Caroline Herschel was the first female astronomer, but she still lacks name recognition two centuries later

Caroline Herschel, the first professional female astronomer, made contributions to astronomy that are still important to the field today. But even many astronomers may not recognize her name.

Most scientists care about the newest techniques, data and theories in their field, but they often know very little about the history of their discipline. Astronomers, like me, are no exception.

It wasn’t until I taught an intro to astronomy class that I learned about Caroline. Now, thanks to a new display of her papers at the Herschel Museum in Bath, England, others will get to learn about her too. Her story reflects not only the priorities of astronomy but also how credit is assigned in the field.

Her path to astronomy

Caroline Herschel, born in 1750, did not have an easy childhood. After a bout with typhus left her scarred at a young age, her family assumed that she would never marry and treated her as an unpaid servant. She was forced to complete household chores, despite showing a keen interest in learning from a young age. She eventually escaped her family to follow her older brother William Herschel, whom she adored, to Bath.

An illustration of two people, and man and a woman, leaning over a table. The man polishes a lens on the table. Other astronomical instruments are visible behind them.

Caroline Herschel worked with her brother William on many pursuits.
A. Diethe/Wellcome Images via Wikimedia Commons, CC BY-SA

Caroline was a somewhat unwilling astronomer at first. She didn’t become interested in astronomy until William was already thoroughly engrossed in the subject. Although she spoke somewhat disparagingly about how she followed her brother to different interests, including music and astronomy, Caroline eventually acknowledged her real interest in studying astronomical bodies.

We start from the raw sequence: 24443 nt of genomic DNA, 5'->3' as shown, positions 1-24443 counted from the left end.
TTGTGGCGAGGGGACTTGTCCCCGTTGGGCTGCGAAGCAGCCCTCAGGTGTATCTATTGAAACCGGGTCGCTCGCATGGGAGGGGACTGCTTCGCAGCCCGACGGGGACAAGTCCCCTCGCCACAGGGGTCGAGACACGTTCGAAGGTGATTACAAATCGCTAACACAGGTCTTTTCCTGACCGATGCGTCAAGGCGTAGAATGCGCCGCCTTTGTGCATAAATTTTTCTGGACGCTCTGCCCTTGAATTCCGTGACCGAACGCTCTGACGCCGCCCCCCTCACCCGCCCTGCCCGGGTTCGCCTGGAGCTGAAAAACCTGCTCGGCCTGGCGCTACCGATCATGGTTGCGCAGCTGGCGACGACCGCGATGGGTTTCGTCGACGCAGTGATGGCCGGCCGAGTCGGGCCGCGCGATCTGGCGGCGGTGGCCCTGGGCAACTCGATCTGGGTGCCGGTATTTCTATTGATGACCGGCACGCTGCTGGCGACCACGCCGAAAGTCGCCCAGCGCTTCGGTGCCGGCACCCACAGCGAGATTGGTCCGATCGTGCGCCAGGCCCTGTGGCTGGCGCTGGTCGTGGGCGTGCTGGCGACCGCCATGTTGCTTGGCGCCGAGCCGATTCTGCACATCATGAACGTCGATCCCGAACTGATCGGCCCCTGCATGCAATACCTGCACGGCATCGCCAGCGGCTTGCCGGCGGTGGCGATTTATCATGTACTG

Astronomers at the time were mainly interested in finding new objects and mapping out the heavens with precision. Using telescopes to look for new comets and nebulae was also popular. William Herschel became famous after his discovery of Uranus in 1781, though he mistook the planet for a comet at first.

At the beginning of her career, Caroline worked as William’s assistant. She focused mostly on astronomical instrumentation tasks, like polishing telescope mirrors. She also helped copy catalogs and took careful notes about William’s observations. But then she began to make her own observations.

Searching the skies

In 1782, Caroline began recording the positions of new objects in her own logbook. It was through this work that she discovered several comets and nebulae. On Aug. 1, 1782, she discovered a comet – meaning she was the first to see it in a telescope with her own eyes. This was the first comet discovery attributed to a woman. She went on to discover seven more comets over the next 11 years.

A black and white portrait of an older lady wearing a ruffled bonnet, pointing at a paper. She's holding a magnifying glass.

Caroline Herschel (1750−1848) was the first woman to receive a salary as a scientist.
ETH Library via Wikimedia Commons

At the time of the Herschels’ work, it was the actual observation of an object that warranted public recognition,…

Access the original article

Don't miss the best news ! Subscribe to our free newsletter :